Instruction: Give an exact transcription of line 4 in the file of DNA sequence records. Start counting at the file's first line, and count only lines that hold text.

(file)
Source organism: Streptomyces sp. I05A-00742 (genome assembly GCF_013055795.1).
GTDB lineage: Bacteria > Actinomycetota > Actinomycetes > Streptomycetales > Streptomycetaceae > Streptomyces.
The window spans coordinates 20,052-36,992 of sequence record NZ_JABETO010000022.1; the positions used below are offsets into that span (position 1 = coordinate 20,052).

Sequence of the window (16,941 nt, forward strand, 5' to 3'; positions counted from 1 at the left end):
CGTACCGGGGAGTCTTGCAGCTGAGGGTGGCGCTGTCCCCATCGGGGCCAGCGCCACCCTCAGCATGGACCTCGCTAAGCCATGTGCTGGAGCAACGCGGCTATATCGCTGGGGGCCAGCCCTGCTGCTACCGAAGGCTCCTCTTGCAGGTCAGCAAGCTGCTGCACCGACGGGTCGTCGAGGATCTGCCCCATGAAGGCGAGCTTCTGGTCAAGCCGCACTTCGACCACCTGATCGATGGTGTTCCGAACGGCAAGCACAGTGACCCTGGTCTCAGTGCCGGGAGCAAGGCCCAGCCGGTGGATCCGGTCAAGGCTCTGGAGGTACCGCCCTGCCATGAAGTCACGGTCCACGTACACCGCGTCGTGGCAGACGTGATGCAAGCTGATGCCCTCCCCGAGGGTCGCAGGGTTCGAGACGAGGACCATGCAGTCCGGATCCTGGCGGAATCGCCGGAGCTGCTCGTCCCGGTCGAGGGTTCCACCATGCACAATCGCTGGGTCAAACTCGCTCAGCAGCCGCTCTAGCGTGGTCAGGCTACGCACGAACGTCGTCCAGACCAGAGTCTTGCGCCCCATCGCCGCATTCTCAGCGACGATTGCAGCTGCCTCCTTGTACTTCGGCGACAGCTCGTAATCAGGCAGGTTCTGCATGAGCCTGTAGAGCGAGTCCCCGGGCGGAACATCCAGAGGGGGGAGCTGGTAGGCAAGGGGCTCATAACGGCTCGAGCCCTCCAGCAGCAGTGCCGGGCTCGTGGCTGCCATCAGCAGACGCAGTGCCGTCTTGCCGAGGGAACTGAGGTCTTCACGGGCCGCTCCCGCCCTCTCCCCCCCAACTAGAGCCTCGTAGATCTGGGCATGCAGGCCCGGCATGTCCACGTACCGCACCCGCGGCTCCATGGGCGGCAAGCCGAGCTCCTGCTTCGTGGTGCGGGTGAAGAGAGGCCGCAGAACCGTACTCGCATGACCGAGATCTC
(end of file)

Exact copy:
Sequence of the window (16,941 nt, forward strand, 5' to 3'; positions counted from 1 at the left end):